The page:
Soren Agenoux’s adaptation of A Christmas Carol took the audience deep into the soul of Ebenezer Scrooge, with absolutely no sentimentality. Michael Smith, who directed it, recalled that it was based more on the Scrooge McDuck comic than the Charles Dickens story. “There was also kind of an anti-Vietnam streak to it,” Smith said. “It was very obscure, because it was written in this kind of raving amphetamine haze that Soren Agenoux did so well.” Actress Jacque Lynn Colton, who played the Ghost of Christmas Past, recalled the show’s wild run. “I was kind of on the fringes of it all,” she said, “because I was not a gay boy, and I wasn’t into drugs or anything.” In one of her scenes, Colton was given a prop birthday cake with candles to wear on her head while she recited a two-page monologue, which was mostly poetic gibberish. Cino lighting genius Johnny Dodd slowly dimmed the lights so that when Ondine blew out the candles at the end of Colton’s long speech, the Cino went pitch black. This sort of technique is common today, but it was shockingly new at the time. The play was packed with allusions to pop culture and Factory scene inside jokes, with Ondine’s character spouting free-associating lines such as, “I help support certain establishments, certain recognized charities—the Girls of Chelsea Amphetamindell—THE VELVET UNDERGRINDLE.” Andy Warhol saw A Christmas Carol several times and sent his lieutenant Paul Morrissey to film it for the compilation film Four Stars.
From Chapter 12 of The Downtown Pop Underground — order online, or from a local independent bookstore
Freddie Herko was a premier dancer at the Judson Dance Theater—a wild, beautiful man whose performances were charged with his eccentric persona—until he got sucked into the drug scene. Beat poet and Off-Off-Broadway playwright Diane di Prima was a good friend of Herko; he told her that he “needed speed to push his body so he could dance the way he wanted to. He felt otherwise he didn’t have a chance; he had come to dance too late in life to make it work for him.” Over time, Herko mixed amphetamines with LSD and other drugs, all of which shattered his physical and mental health. “He had seen his dancer’s body with acid eyes,” di Prima recalled, “and seen how he had ravaged it with speed and neglect. Or, as he put it, he had ‘destroyed his house.’ ” Michael Smith shared an apartment with Johnny Dodd at 5 Cornelia Street, where Herko spent the final moments of his life. “It was only a matter of time, and nobody could do anything about it,” Smith said. “You can’t stop people from taking drugs. He was just kind of fading away.” On October 27, 1964, Herko stopped by the apartment when Smith was away and asked Dodd if he could take a bath—after which he rose from the water, put Mozart’s Great Mass in C on the turntable, and began dancing around the room. Dodd just sat there, feeling like something was amiss, then Herko danced out the open window and leapt five stories to his death.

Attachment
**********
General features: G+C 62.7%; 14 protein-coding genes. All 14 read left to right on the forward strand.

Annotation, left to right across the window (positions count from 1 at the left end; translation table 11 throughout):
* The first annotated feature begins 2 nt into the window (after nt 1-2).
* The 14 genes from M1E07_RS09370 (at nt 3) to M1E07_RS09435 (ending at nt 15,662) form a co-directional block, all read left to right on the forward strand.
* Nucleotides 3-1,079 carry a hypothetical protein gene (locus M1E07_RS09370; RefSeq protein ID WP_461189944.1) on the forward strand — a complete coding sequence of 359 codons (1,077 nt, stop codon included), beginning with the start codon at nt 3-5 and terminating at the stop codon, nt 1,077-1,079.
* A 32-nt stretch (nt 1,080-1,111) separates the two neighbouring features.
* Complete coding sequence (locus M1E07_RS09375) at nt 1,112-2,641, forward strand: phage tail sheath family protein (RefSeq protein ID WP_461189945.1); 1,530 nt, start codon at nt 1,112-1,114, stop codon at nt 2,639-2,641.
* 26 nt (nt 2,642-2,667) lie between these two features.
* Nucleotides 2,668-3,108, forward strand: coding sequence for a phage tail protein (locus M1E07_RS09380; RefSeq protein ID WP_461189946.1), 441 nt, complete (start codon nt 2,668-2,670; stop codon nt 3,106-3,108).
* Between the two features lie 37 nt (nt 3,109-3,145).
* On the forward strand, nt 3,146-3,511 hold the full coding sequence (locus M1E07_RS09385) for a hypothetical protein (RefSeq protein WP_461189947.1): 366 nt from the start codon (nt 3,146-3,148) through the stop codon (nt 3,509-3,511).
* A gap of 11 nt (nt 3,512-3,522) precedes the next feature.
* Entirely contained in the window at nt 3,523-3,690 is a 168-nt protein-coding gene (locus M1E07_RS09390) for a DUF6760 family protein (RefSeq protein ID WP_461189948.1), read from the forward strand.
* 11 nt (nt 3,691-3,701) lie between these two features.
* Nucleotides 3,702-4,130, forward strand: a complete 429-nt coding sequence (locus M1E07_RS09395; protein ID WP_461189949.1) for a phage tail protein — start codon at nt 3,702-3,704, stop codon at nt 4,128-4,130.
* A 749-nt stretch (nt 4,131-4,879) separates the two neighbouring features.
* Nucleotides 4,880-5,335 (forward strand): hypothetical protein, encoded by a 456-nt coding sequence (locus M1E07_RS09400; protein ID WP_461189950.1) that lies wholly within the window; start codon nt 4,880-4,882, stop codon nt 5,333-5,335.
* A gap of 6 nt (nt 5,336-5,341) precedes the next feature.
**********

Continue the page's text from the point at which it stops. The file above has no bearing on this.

On the morning of March 30, 1967, the phone rang at Johnny Dodd and Michael Smith’s apartment down the street. “Joe was killing himself, and he was calling Johnny Dodd,” Smith said. “I picked up the phone because I was awake and Johnny was asleep. That was the reason I walked in on his death.” Smith let himself into Caffe Cino and saw Joe on the floor surrounded by blood, lit only by the dawn sunlight and the café’s twinkling Christmas lights. Joe picked up one of the other knives on the floor, but his hands were so slippery with blood that he could barely hold on to it. Smith screamed for him to stop and tried to pry the knife from his hands, to no avail. An ambulance finally came and took Cino to St. Vincent’s hospital, where he survived the day and was given antibiotics. Ellen Stewart stood vigil the whole time as dozens came to donate blood, but he died three days later. “After Joe killed himself,” Robert Patrick said, “both Harry Koutoukas and Ondine came to me in tears saying that they had killed Joe by slipping him some drugs. They had gotten some terrifically good, superior acid, and each of them had dropped a tablet of it in his drink. They never knew the other had, by the way. Each of them thought they had killed Joe.”
From Chapter 14 of The Downtown Pop Underground — order online, or from a local independent bookstore